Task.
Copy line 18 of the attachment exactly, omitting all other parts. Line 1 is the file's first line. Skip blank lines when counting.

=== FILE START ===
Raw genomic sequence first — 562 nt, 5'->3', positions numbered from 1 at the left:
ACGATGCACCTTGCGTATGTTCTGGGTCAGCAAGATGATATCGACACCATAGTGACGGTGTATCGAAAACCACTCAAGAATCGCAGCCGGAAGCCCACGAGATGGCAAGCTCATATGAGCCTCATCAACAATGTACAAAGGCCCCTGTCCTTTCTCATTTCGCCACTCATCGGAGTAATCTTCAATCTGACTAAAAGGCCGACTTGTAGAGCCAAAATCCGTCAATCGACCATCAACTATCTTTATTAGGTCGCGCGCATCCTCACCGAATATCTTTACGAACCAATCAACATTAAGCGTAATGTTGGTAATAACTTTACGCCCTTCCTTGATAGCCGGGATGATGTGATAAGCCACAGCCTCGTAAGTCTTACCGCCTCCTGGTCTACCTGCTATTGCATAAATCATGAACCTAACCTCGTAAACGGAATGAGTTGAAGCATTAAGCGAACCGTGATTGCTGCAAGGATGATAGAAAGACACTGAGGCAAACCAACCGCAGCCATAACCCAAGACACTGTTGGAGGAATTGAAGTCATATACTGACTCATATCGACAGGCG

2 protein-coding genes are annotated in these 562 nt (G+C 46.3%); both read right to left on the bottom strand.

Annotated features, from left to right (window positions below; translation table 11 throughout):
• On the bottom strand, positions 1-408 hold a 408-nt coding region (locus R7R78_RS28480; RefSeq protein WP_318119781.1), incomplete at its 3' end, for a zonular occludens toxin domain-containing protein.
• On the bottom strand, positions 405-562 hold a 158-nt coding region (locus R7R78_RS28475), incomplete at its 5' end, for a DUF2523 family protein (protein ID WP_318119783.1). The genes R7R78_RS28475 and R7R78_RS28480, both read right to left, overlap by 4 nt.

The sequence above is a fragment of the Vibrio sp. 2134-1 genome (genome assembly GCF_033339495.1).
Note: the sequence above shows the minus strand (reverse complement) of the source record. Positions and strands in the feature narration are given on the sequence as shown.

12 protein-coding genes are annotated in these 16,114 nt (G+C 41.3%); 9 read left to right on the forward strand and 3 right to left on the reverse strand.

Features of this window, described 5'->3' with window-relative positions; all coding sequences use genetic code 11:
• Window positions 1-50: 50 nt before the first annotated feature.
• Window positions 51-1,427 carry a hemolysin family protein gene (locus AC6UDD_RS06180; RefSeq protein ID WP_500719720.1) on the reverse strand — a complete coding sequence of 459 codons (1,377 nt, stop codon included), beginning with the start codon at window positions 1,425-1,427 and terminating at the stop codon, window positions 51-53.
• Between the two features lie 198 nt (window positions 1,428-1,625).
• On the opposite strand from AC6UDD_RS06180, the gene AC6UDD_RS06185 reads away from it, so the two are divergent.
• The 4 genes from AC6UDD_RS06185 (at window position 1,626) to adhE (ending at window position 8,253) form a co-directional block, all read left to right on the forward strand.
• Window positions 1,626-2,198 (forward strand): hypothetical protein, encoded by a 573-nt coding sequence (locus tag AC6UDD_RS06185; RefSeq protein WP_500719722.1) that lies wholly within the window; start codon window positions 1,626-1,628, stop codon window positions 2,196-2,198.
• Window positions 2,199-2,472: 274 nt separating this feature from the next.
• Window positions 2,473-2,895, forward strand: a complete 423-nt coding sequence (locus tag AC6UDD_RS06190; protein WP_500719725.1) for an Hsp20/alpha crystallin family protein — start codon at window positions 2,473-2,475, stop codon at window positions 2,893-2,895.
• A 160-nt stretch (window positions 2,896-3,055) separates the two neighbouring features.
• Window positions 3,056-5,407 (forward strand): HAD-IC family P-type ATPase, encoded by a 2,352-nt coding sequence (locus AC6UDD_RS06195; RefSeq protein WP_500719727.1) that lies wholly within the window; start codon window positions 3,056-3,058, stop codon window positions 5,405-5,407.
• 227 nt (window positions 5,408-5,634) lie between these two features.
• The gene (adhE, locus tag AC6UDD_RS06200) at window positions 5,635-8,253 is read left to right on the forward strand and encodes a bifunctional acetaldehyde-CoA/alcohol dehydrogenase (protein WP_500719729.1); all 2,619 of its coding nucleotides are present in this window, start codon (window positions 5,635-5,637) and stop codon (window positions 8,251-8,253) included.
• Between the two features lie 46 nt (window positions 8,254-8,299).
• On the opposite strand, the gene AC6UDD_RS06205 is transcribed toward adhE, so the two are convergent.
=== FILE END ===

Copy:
• Window positions 2,473-2,895, forward strand: a complete 423-nt coding sequence (locus tag AC6UDD_RS06190; protein WP_500719725.1) for an Hsp20/alpha crystallin family protein — start codon at window positions 2,473-2,475, stop codon at window positions 2,893-2,895.